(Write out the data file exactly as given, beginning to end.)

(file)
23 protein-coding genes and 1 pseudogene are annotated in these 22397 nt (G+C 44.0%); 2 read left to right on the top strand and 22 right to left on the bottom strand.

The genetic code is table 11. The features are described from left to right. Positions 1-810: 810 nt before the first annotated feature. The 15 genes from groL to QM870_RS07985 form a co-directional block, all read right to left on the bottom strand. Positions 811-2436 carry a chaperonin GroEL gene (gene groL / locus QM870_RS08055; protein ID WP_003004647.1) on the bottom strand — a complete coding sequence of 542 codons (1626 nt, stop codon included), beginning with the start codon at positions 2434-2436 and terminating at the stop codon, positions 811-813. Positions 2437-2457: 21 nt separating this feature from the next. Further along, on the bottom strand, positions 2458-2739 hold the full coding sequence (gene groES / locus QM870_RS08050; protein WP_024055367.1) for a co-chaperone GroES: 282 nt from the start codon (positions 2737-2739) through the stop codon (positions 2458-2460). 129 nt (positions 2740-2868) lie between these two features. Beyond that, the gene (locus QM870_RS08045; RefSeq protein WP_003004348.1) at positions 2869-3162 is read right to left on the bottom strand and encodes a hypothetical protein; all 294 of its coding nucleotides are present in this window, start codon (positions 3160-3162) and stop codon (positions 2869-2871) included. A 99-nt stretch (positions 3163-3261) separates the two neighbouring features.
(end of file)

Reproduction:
23 protein-coding genes and 1 pseudogene are annotated in these 22397 nt (G+C 44.0%); 2 read left to right on the top strand and 22 right to left on the bottom strand.

The genetic code is table 11. The features are described from left to right. Positions 1-810: 810 nt before the first annotated feature. The 15 genes from groL to QM870_RS07985 form a co-directional block, all read right to left on the bottom strand. Positions 811-2436 carry a chaperonin GroEL gene (gene groL / locus QM870_RS08055; protein ID WP_003004647.1) on the bottom strand — a complete coding sequence of 542 codons (1626 nt, stop codon included), beginning with the start codon at positions 2434-2436 and terminating at the stop codon, positions 811-813. Positions 2437-2457: 21 nt separating this feature from the next. Further along, on the bottom strand, positions 2458-2739 hold the full coding sequence (gene groES / locus QM870_RS08050; protein WP_024055367.1) for a co-chaperone GroES: 282 nt from the start codon (positions 2737-2739) through the stop codon (positions 2458-2460). 129 nt (positions 2740-2868) lie between these two features. Beyond that, the gene (locus QM870_RS08045; RefSeq protein WP_003004348.1) at positions 2869-3162 is read right to left on the bottom strand and encodes a hypothetical protein; all 294 of its coding nucleotides are present in this window, start codon (positions 3160-3162) and stop codon (positions 2869-2871) included. A 99-nt stretch (positions 3163-3261) separates the two neighbouring features.